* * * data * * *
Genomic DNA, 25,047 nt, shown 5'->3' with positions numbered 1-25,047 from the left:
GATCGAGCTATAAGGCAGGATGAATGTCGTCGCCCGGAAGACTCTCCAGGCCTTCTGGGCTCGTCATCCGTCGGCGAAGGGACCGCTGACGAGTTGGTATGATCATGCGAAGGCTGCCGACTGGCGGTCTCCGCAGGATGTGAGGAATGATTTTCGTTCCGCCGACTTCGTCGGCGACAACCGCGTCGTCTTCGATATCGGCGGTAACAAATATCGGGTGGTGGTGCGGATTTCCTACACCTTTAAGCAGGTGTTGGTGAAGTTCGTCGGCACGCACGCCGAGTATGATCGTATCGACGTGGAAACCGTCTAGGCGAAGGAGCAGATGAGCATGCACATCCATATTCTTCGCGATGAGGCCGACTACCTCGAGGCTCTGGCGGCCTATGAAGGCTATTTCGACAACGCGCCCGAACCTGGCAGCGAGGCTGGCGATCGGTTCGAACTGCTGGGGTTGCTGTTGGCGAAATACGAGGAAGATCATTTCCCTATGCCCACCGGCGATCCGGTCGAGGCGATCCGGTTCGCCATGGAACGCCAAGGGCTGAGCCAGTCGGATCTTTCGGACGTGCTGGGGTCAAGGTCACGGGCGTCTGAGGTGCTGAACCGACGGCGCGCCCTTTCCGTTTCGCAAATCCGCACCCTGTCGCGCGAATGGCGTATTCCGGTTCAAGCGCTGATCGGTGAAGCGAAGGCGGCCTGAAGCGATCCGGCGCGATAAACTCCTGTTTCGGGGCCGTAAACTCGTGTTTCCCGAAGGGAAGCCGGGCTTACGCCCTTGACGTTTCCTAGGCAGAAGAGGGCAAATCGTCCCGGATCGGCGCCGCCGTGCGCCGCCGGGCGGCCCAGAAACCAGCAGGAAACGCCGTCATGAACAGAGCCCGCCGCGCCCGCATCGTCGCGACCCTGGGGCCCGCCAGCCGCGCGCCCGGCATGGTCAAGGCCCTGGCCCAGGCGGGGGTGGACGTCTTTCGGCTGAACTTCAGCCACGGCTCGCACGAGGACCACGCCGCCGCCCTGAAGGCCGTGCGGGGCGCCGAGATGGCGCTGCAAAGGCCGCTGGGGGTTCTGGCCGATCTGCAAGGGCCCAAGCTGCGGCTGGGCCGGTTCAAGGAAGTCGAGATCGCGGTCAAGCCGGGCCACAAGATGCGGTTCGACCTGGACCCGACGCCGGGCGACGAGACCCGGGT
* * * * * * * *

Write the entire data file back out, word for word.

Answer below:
Genomic DNA, 25,047 nt, shown 5'->3' with positions numbered 1-25,047 from the left:
GATCGAGCTATAAGGCAGGATGAATGTCGTCGCCCGGAAGACTCTCCAGGCCTTCTGGGCTCGTCATCCGTCGGCGAAGGGACCGCTGACGAGTTGGTATGATCATGCGAAGGCTGCCGACTGGCGGTCTCCGCAGGATGTGAGGAATGATTTTCGTTCCGCCGACTTCGTCGGCGACAACCGCGTCGTCTTCGATATCGGCGGTAACAAATATCGGGTGGTGGTGCGGATTTCCTACACCTTTAAGCAGGTGTTGGTGAAGTTCGTCGGCACGCACGCCGAGTATGATCGTATCGACGTGGAAACCGTCTAGGCGAAGGAGCAGATGAGCATGCACATCCATATTCTTCGCGATGAGGCCGACTACCTCGAGGCTCTGGCGGCCTATGAAGGCTATTTCGACAACGCGCCCGAACCTGGCAGCGAGGCTGGCGATCGGTTCGAACTGCTGGGGTTGCTGTTGGCGAAATACGAGGAAGATCATTTCCCTATGCCCACCGGCGATCCGGTCGAGGCGATCCGGTTCGCCATGGAACGCCAAGGGCTGAGCCAGTCGGATCTTTCGGACGTGCTGGGGTCAAGGTCACGGGCGTCTGAGGTGCTGAACCGACGGCGCGCCCTTTCCGTTTCGCAAATCCGCACCCTGTCGCGCGAATGGCGTATTCCGGTTCAAGCGCTGATCGGTGAAGCGAAGGCGGCCTGAAGCGATCCGGCGCGATAAACTCCTGTTTCGGGGCCGTAAACTCGTGTTTCCCGAAGGGAAGCCGGGCTTACGCCCTTGACGTTTCCTAGGCAGAAGAGGGCAAATCGTCCCGGATCGGCGCCGCCGTGCGCCGCCGGGCGGCCCAGAAACCAGCAGGAAACGCCGTCATGAACAGAGCCCGCCGCGCCCGCATCGTCGCGACCCTGGGGCCCGCCAGCCGCGCGCCCGGCATGGTCAAGGCCCTGGCCCAGGCGGGGGTGGACGTCTTTCGGCTGAACTTCAGCCACGGCTCGCACGAGGACCACGCCGCCGCCCTGAAGGCCGTGCGGGGCGCCGAGATGGCGCTGCAAAGGCCGCTGGGGGTTCTGGCCGATCTGCAAGGGCCCAAGCTGCGGCTGGGCCGGTTCAAGGAAGTCGAGATCGCGGTCAAGCCGGGCCACAAGATGCGGTTCGACCTGGACCCGACGCCGGGCGACGAGACCCGGGT